The pitcher stands 60 feet, six inches away from the catcher. He gets his sign and delivers the pitch. The game seems simple from an outside view. Get the sign, pitch, and catch. But there’s much more to it. In fact, there’s a large amount of science involved in mastering the art of pitching.
The Brockport baseball team has incorporated that science into their pitching staff. With the assistance of technologies like Rapsodo and Trackman, Brockport pitchers are able to analyze their spin rate, spin efficiency, and velocity. With data being received almost instantly, players can learn from pitch to pitch what areas of their game need improvement.
Graduate assistant and pitching coach Kyle Canavally has been instrumental in incorporating analytical data into on field success.
“Our staff has been using technology like Rapsodo for the past few seasons. It’s been a huge help for us. It has allowed our pitchers to get the most out of their stuff. Fastballs are thrown harder and curveballs and sliders spin more efficiently. It’s a great tool,” Canavally said.
Not only has the implementation of technology allowed pitchers to throw harder, but command of pitches has increased as well, allowing pitchers to trust all of their pitches and be more consistent. That consistency has shown on the mound so far this season.
The pitching staff has combined for a 21-4 record, a 2.99 earned run average (ERA), a 1.17 walks and hits per inning pitched (WHIP), 235 strikeouts, 60 walks, 68 earned runs, and held opponents to a .230 batting average over 205 innings. The staff’s strikeout to walk ratio currently sits at 3.92:1.
These statistics are the product of learning from every pitch. When the team began its preseason work in early fall, Rapsodo devices were placed on the ground between the mound and home plate. By being able to measure accurately what’s working and what isn’t, pitchers don’t have to rely on feel or the eye test to improve their stuff.
Success isn’t reliant solely on technology, though. It takes a knowledgeable coaching staff to be able to apply the necessary changes. Canavally pitched for the Golden Eagles during his junior and senior seasons, so he has that experience required for the job.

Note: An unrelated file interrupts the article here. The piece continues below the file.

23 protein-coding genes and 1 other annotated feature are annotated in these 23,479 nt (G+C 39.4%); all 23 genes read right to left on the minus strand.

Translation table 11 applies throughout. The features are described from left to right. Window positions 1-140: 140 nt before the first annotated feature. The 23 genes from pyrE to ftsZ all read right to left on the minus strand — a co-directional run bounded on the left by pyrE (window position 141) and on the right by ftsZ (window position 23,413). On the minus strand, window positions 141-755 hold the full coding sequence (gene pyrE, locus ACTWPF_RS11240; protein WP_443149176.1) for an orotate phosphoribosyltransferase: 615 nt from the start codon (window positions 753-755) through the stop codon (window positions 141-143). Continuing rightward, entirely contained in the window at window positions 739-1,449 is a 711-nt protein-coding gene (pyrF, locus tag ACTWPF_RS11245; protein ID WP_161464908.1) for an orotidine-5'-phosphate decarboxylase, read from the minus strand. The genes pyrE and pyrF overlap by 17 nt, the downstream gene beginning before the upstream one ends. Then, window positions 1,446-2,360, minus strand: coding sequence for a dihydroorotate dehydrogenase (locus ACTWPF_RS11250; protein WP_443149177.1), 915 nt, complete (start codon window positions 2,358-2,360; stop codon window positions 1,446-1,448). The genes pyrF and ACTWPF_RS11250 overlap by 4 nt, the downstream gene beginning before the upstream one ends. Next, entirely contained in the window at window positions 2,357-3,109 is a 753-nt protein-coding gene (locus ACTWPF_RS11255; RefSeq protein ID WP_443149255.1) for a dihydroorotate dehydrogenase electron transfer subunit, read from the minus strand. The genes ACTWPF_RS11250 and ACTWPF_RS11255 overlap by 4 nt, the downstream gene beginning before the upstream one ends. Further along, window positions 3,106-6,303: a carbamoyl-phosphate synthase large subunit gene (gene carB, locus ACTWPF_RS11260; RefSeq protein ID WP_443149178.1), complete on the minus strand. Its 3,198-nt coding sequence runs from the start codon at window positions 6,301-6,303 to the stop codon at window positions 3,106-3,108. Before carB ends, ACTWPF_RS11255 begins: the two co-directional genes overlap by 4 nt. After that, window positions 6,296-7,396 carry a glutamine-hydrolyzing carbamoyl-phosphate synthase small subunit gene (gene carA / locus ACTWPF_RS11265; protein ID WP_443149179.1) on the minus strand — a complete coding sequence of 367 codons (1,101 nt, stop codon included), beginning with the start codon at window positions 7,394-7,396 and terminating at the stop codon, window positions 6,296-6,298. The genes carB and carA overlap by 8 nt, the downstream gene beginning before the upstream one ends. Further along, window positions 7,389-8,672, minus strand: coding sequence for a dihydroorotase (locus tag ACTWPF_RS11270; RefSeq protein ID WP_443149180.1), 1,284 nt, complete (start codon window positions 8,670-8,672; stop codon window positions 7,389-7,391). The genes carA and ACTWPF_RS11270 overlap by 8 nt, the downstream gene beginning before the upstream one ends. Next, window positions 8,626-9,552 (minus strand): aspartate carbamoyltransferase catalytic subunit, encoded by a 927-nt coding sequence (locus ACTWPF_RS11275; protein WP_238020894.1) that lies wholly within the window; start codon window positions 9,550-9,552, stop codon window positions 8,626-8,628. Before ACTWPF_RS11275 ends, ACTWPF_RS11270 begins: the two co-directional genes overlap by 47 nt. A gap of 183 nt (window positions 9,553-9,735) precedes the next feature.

“Pitchers are always toying with their stuff,” Canavally said. “I used to change the grips on my off speed stuff all the time. If it wasn’t working one way, I’d try another. But having actual data to reinforce what we’re seeing is even more beneficial. And it’s paid dividends,” Canavally said.
If a curveball is spinning loosely, hanging up in the zone, or not breaking as much as it should, pitchers can refer to Rapsodo to learn why that’s the case. The solution may be a mechanical issue or it could lie in the pitch grip itself. The technology is able to tell the pitcher that the spin rate and spin efficiency is lower than it should be, suggesting them to make a change.
The same can apply to the fastball. Many think that if the pitcher just throws the ball as hard as they can, they’ll be successful. But that’s not always the case. Rather than potentially injuring one’s arm by exerting more force, the pitcher can try to put more spin on the ball, which will result in more velocity.
Senior pitcher Matt McGowan has been able to use this technology to give him a jump in velocity.
“I was able to add about three or four extra miles an hour on my fastball and my slider is a lot more tight now. Being able to have my fastball and slider come out of the same tunnel has allowed me to be a lot more successful as a pitcher, and a lot of the changes I made came from the resources here and the coaching staff around me,” McGowan said.
So the next time you see a Brockport pitcher peer into the catcher for the sign, just remember all the work that was put in to get them to that point.